Saturday, May 3, 2014

Last week I attended a basic type class and a lettering workshop through TypeEd so I wanted to share my experience, what I learned AND even some work I did…..

I really wanted to post a recap right after attending, when everything was fresh, but of course when I sat down at my computer on Sunday, I had to spend more time working on the projects I started in workshop.

TypeEd / PrettyHauteMess

If you’re a loyal PHM reader, then you know that I just started graphic design a couple years ago after entering the design world through interior designer. That being said, I’m always on the lookout for cool ways to develop my skills and expand my design knowledge.

TypeEd’s mission is to bring the craft of typography back to design education. They help designers build a typographic foundation and improve the integrity of their design. It doesn’t hurt that they are located in a super rad downtown building in the Old Bank District of Los Angeles.

The Basics / PrettyHauteMess

They have several different classes you can choose from, whether you’re wanting to learn the basics of type or how to make beautiful lettering fit for a handsome whiskey bottle label. I took their Type 1 The Basics as a refresher and I also attended the workshop In The Loop with Leah Faust as the instructor.

In The Loop / PrettyHauteMess

The Basics was great, going as far back in type history as the first alphabets. Michael Stinson, Partner at Ramp Creative, knows his shit. He filled every minute of the three-hour class with information on type, kerning, x-height, negative space, etc. Then, after class we all went downstairs to the design library where he showed us examples of good layouts and type settings. None of us even cared that it was 10pm on a week-night.

General Assembly / PrettyHauteMess

Leah was great as our instructor for the In The Loop workshop, which was located on the West Side of L.A. at the very cool headquarters of General Assembly. We broke down an existing typeface and also created some of our own lettering, beginning with paper + pencil sketches.

The critique sessions, where we all put our work on the wall, were great and went longer than other workshops I’ve attended. You can learn a lot from a lecture, from watching someone demonstrate their craft and most importantly from practicing… But getting critique on work you’ve done is priceless. And bonus, as I continue working on my two projects I’m still getting critique on-line, which is pretty awesome. However, I’m also learning that constructive criticism won’t make my work look pretty, I actually have to do it. Great lettering IS SO HARD!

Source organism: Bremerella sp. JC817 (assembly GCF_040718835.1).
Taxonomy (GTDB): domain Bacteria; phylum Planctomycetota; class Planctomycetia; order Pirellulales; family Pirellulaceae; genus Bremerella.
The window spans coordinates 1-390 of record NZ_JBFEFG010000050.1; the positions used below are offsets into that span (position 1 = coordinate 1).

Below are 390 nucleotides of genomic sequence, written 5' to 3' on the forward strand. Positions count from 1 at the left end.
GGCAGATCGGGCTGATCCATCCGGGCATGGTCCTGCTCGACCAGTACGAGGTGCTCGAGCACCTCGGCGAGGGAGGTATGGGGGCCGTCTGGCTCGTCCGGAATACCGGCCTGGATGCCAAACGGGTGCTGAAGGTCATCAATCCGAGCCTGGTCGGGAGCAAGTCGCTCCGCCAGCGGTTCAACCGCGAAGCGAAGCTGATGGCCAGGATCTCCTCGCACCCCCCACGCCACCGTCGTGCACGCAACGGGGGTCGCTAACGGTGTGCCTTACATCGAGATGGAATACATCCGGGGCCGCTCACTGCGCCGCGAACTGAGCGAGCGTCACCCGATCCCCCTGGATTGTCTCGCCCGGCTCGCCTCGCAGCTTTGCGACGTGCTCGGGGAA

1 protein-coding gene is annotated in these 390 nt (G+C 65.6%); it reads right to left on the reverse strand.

Eagle Rock Tattoo / PrettyHauteMessThis is the first of our two projects from workshop. Our task was to help brand Eagle Rock Tattoo (a fictitious business). We had the choice of using two different fonts, but we couldn’t use the fonts as they were, we had to break them apart in vector, making them look like a completely different font. I chose Burgues Script and decided to remove a lot of the decorative elements, contour some of them and add my own flourishing. Note: flourishing is also VERY HARD. Although I didn’t complete this project in workshop, I was pretty  happy with my end result from home. For now.

Escondido / PrettyHauteMess

Our second project was custom lettering. We had the choice of writing our name, the name of a loved one, favorite city or birth place. I chose the city I was born in, Escondido (San Diego) which means hidden in Spanish. I tend to believe this is the cause of my introvert personality. Joking aside, I like the word and though the “E” would be fun. Turns out, that’s all I really like from the end product. I’ll keep working on it, possibly scrapping everything but the “E”.

My take-away is that the two founders of TypeEd, Michael and Rachel, really love what they do. This is why I believe I gained so much from the class and the workshop. They pulace a sincere effort in making sure their students walk away knowing something they didn’t before, meeting fellow creatives and are inspired to learn more.

Images (top three): TypeEd

*This post was sponsored by TypeEd, but all experiences and opinions are my own.


Commented on Saturday, May 3, 2014

The Escondido font is electrifying–certainly not hidden. Have fun in part two. Happy Nesting!

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